Objective To assess the sociodemographic patterning of changes in glycaemic control of patients with diabetes affected by the 2011 triple disaster in Japan (earthquake, tsunami and nuclear accident).
Methods A retrospective cohort study was undertaken with 404 patients with diabetes at a public hospital in Minamisoma City, Fukushima Prefecture. Glycated haemoglobin (HbA1c) levels were measured in 2010, 2011 and 2012 to capture changes in glycaemic control postdisaster. Age, sex, urban/rural residency, evacuation status and medication use were also assessed.
Results There was an overall deterioration in glycaemic control after the disaster, with the mean HbA1c rising from 6.77% in 2010 to 6.90% in 2012 (National Glycohemoglobin Standardization Program, NGSP). Rural residency was associated with a lower likelihood of deteriorating control (OR 0.34, 95% CI 0.13 to 0.84), compared with urban residency. Older age (OR 0.95, 95% CI 0.91 to 0.98) was also slightly protective against increased HbA1c. Evacuation and sex were not significant predictors.
Conclusions Patients with diabetes who were affected by Japan's triple disaster experienced a deterioration in their glycaemic control following the disasters. The extent of this deterioration was mediated by sociodemographic factors, with rural residence and older age protective against the effects of the disaster on glycaemic control. These results may be indicative of underlying social determinants of health in rural Japan.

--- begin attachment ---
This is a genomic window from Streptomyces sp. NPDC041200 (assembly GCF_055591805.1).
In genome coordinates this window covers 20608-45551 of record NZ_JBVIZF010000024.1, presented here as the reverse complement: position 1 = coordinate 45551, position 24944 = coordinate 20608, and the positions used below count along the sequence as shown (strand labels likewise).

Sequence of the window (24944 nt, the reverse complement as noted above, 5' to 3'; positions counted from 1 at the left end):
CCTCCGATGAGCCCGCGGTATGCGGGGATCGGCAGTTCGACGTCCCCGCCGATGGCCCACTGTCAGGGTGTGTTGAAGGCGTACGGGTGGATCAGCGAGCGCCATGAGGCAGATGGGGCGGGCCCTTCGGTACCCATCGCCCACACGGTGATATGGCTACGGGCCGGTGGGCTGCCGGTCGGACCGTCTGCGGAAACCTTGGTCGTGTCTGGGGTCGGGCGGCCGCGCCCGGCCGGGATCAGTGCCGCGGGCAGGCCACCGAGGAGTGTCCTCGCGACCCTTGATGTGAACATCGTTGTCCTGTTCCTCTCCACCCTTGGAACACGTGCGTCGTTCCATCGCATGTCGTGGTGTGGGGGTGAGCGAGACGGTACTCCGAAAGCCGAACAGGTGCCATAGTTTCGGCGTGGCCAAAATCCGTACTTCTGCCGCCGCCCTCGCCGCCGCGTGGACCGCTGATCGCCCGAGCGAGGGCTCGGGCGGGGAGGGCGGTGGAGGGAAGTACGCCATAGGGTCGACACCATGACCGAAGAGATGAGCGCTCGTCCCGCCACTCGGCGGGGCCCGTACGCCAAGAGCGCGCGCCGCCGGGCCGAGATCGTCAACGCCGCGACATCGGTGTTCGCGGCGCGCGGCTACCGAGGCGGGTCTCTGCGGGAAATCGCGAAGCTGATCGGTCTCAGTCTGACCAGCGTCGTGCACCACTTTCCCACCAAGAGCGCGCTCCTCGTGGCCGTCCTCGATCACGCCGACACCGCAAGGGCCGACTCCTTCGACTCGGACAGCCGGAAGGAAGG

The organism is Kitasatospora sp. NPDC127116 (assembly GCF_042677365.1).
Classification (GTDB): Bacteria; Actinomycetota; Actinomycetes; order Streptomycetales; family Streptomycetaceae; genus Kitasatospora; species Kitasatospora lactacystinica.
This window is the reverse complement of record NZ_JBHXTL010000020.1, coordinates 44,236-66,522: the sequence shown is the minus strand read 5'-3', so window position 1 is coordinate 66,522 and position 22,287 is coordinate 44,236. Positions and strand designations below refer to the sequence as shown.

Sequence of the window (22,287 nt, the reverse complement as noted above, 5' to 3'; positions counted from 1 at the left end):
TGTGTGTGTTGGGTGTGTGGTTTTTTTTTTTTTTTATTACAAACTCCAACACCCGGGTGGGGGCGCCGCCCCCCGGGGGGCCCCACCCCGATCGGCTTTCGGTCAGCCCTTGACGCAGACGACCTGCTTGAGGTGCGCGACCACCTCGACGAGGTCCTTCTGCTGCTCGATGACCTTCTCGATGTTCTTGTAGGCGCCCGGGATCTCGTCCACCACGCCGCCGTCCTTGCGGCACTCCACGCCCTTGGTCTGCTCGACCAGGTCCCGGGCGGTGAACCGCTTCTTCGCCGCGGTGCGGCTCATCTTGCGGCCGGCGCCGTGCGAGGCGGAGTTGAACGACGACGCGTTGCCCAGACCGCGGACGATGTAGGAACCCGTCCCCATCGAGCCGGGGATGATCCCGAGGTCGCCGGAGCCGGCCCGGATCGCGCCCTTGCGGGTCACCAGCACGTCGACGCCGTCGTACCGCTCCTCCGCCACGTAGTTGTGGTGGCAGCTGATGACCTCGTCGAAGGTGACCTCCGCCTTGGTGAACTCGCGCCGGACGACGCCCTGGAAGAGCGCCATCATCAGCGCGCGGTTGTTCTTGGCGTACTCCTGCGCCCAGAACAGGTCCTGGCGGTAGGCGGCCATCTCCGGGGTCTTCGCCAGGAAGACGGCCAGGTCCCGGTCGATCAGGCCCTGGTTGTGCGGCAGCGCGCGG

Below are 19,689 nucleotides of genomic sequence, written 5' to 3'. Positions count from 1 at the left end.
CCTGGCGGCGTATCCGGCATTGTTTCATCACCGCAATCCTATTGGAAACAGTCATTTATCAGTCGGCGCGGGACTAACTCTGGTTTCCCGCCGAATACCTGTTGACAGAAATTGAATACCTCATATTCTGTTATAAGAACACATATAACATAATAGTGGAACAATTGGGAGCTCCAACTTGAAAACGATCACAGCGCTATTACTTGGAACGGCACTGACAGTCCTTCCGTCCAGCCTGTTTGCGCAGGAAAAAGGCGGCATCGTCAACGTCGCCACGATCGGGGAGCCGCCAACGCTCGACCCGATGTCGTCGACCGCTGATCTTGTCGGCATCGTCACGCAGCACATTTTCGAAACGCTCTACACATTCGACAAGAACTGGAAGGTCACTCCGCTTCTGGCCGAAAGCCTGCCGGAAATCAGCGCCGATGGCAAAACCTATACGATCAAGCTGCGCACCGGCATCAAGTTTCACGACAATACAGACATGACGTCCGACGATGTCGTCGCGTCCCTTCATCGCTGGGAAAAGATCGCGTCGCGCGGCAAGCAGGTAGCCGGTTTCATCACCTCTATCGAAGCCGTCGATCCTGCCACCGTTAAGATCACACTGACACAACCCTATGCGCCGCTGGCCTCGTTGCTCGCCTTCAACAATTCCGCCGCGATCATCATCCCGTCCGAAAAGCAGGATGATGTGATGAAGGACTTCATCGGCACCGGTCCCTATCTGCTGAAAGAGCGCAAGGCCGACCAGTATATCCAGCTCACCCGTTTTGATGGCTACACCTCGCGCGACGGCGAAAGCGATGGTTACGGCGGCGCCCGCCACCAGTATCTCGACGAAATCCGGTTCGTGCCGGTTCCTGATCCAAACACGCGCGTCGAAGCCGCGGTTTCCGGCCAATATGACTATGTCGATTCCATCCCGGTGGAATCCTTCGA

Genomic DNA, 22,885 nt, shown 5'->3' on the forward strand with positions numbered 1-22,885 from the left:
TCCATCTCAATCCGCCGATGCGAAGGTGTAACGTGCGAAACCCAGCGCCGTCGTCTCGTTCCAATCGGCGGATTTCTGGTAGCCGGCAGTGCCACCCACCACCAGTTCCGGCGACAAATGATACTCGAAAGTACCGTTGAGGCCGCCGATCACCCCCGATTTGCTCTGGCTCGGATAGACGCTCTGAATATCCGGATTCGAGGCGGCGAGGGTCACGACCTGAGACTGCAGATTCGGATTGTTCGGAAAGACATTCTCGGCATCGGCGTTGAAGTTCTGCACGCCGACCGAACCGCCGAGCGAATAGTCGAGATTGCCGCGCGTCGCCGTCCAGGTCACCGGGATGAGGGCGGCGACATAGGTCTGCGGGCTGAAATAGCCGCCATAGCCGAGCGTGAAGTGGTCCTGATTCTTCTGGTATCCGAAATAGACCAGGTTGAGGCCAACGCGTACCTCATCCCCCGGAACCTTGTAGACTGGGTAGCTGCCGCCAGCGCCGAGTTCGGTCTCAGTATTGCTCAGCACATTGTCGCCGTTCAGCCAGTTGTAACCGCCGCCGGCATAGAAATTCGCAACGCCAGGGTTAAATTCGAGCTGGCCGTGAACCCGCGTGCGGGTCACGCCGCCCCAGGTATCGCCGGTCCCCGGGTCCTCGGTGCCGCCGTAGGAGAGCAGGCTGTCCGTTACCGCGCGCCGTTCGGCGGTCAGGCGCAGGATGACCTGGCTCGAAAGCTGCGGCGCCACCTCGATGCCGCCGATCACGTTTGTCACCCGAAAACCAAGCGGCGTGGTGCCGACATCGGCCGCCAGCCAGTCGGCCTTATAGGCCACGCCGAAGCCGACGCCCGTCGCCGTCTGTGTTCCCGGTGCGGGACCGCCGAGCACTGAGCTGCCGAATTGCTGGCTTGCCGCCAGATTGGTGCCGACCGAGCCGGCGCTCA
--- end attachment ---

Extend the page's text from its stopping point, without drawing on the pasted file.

- DIABETES & ENDOCRINOLOGY
- PUBLIC HEALTH
- SOCIAL MEDICINE
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Strengths and limitations of this study
This study undertakes unprecedented assessment of the social predictors of diabetes outcomes in disaster settings.
A considerable proportion of the study cohort (20.8%) was lost to follow-up after the disasters.
It was not possible to assess seasonal or temporal trends in glycated haemoglobin levels.
There is growing evidence that the development and progression of diabetes mellitus, a significant part of the global burden of non-communicable diseases,1 is socially patterned.2 ,3 This fits with a broader literature on the social determinants of health, defined as the conditions in which ‘people are born, live, work and age’.2 Most prominently, low socioeconomic status has been linked with increased risk of developing diabetes, diabetes complications and diabetes-related mortality.4–9 Older age and male sex have also been found to be associated with higher risk of developing diabetes,10–12 and older adults are at higher risk of diabetes-related complications.13 On an area level, urban/rural differences in diabetes prevalence14 and diabetes control15–17 have been observed, although there is little consistency between results from different countries.